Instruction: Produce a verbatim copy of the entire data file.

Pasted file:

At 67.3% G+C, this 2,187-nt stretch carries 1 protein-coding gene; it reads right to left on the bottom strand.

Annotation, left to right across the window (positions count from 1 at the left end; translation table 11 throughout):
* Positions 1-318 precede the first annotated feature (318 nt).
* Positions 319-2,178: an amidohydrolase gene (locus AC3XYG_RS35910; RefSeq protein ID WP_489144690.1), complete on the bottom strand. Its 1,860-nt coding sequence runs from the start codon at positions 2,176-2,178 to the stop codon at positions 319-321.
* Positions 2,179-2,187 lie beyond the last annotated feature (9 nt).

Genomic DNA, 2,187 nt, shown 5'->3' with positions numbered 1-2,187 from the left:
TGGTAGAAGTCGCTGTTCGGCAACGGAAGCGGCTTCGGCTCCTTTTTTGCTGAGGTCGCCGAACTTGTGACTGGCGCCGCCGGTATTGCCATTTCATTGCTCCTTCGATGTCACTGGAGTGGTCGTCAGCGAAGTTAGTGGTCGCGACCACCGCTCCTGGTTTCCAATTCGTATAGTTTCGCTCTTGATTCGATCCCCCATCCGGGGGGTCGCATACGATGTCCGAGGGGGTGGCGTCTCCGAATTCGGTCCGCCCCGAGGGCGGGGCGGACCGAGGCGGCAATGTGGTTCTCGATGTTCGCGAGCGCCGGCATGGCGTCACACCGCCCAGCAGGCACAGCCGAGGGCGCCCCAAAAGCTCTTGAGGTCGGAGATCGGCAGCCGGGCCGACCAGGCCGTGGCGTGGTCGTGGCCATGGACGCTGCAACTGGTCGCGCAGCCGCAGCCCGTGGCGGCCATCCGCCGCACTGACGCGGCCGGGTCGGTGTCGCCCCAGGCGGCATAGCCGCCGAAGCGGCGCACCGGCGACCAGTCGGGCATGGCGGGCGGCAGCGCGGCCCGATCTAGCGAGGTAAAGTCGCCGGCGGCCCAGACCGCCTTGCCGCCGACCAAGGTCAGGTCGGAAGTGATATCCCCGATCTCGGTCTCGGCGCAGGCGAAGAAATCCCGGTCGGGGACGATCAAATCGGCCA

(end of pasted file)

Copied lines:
At 67.3% G+C, this 2,187-nt stretch carries 1 protein-coding gene; it reads right to left on the bottom strand.

Annotation, left to right across the window (positions count from 1 at the left end; translation table 11 throughout):
* Positions 1-318 precede the first annotated feature (318 nt).
* Positions 319-2,178: an amidohydrolase gene (locus AC3XYG_RS35910; RefSeq protein ID WP_489144690.1), complete on the bottom strand. Its 1,860-nt coding sequence runs from the start codon at positions 2,176-2,178 to the stop codon at positions 319-321.
* Positions 2,179-2,187 lie beyond the last annotated feature (9 nt).

Genomic DNA, 2,187 nt, shown 5'->3' with positions numbered 1-2,187 from the left:
TGGTAGAAGTCGCTGTTCGGCAACGGAAGCGGCTTCGGCTCCTTTTTTGCTGAGGTCGCCGAACTTGTGACTGGCGCCGCCGGTATTGCCATTTCATTGCTCCTTCGATGTCACTGGAGTGGTCGTCAGCGAAGTTAGTGGTCGCGACCACCGCTCCTGGTTTCCAATTCGTATAGTTTCGCTCTTGATTCGATCCCCCATCCGGGGGGTCGCATACGATGTCCGAGGGGGTGGCGTCTCCGAATTCGGTCCGCCCCGAGGGCGGGGCGGACCGAGGCGGCAATGTGGTTCTCGATGTTCGCGAGCGCCGGCATGGCGTCACACCGCCCAGCAGGCACAGCCGAGGGCGCCCCAAAAGCTCTTGAGGTCGGAGATCGGCAGCCGGGCCGACCAGGCCGTGGCGTGGTCGTGGCCATGGACGCTGCAACTGGTCGCGCAGCCGCAGCCCGTGGCGGCCATCCGCCGCACTGACGCGGCCGGGTCGGTGTCGCCCCAGGCGGCATAGCCGCCGAAGCGGCGCACCGGCGACCAGTCGGGCATGGCGGGCGGCAGCGCGGCCCGATCTAGCGAGGTAAAGTCGCCGGCGGCCCAGACCGCCTTGCCGCCGACCAAGGTCAGGTCGGAAGTGATATCCCCGATCTCGGTCTCGGCGCAGGCGAAGAAATCCCGGTCGGGGACGATCAAATCGGCCA